Did you know 16 million households between 2015 and 2017 experienced serious problems with their home computers because of malware? Online threats are something you should be aware of if you regularly browse the web, send emails, shop online, or use online banking platforms. You can stay safe by following a few simple tips.

Most common types of malware

It helps to understand how malware works. Some malicious programs will wreak havoc on your computer, while others run quietly in the background. Here are the most common types of malware you're likely to encounter:

  • Viruses. Viruses are the most common online threat you'll run into. They are malicious programs that can infect software installed on your computer, delete files and prevent software or operating systems (OS) from running properly.
  • Trojan horses. This type can download and install unwanted programs, steal your login credentials, and spread to other computers.
  • Rootkit. A rootkit is intended to hide malicious activity on your computer. It may be programs running in the background or malicious activities such as a person remotely gaining access to your files.
  • Adware. This is malware that displays unwanted and disruptive ads. Some adware is designed to trick you into paying to make the pop-ups go away.
  • Spyware. Spyware can track your activities. Some spyware will simply keep track of which sites you visit, while other kinds monitor what you type and record your login credentials.
  • Ransomware. This is a malware category that's particularly malicious since it can lock you out of your files and trick you into paying to regain access.

How malware infects your computer

Malware uses various techniques to infiltrate your OS and files. Understanding how a malware infection happens will help you take precautions.

In many cases, malware infects a computer because a user clicked on a malicious download link. You might inadvertently click on one if you attempt to download movies or video games illegally. And some websites can even offer software downloads that seem legitimate but are bundled with malware.

Another malware technique is to send malicious programs as email attachments that you open. Your computer can also become infected if you accept pop-ups from a malicious site or if you use an unsecured Wi-Fi network. It's also possible to infect a computer by adding malicious code to a legitimate webpage.

Common signs a computer is infected

Some malware infections are easy to notice, but many malicious programs run quietly in the background. Here are some common signs of infection:

  • You keep seeing pop-ups with ads or messages that look like technical errors.
  • Your antivirus program detected an issue.
  • Your computer is slow or crashes, or there's a high amount of hard drive activity even when you aren't using your computer.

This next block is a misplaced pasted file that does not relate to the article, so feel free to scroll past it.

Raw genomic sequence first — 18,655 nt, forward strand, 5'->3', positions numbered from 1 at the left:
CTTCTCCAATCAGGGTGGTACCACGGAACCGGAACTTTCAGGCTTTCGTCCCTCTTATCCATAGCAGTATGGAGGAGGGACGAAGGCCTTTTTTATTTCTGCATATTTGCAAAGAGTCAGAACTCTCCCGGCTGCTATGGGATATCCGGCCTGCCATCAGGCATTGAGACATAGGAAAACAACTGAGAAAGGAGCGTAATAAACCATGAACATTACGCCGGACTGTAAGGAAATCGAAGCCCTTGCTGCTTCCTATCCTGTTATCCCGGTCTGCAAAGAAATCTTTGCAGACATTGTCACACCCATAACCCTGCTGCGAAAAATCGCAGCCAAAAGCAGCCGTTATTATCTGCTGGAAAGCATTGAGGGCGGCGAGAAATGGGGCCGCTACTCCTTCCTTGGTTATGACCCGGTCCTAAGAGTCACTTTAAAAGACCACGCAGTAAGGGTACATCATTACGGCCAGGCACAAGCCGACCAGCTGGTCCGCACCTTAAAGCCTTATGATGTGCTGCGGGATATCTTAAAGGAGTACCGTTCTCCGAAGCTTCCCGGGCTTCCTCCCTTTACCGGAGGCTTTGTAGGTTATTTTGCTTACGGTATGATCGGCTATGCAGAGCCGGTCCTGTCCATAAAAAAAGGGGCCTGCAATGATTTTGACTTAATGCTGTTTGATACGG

• Programs seem to open and close by themselves.
  • You notice new software or toolbars installed on your computer.
  • There are new files on your computer.
  • Your browser seems to redirect you automatically to malicious URLs when you browse the web.
  • Your contacts receive phishing emails or suspicious attached files from your email address.
  • You notice suspicious activity on one of your online accounts.

What to do if your computer is infected with malware

The best thing to do is take preventative measures to protect your home computer. You should have an antivirus program installed and enable automatic updates for it. Also, use a firewall to prevent malicious programs from connecting to the internet.

Browser extensions can keep you safe online by identifying malicious sites and blocking harmful downloads. Create regular backups of your data, and always ask yourself whether a site, link, or email is safe before clicking on it.

If your computer is infected with malware, try these steps:

  • Don't take unnecessary risks, and avoid shopping online or logging into your online accounts.
  • Disconnect your computer from the internet to prevent malware from spreading to other devices on your home network.
  • Many sites offer malware removal tools, but be aware that many of them aren't legitimate and can result in additional malware being installed.
  • Boot up your computer in Safe Mode and run an antivirus scan. Delete the infected files your antivirus software finds.
  • Look for unwanted software or toolbars installed on your computer and uninstall them.
  • Use the Windows System File Checker to find missing or damaged system files.
  • If you can't get rid of malware, use the system recovery options on your OS. You may also have to use a repair disc and data backup to reload your entire OS and files.

You can prevent malware infections by using an antivirus program and always being careful with the links you click on.

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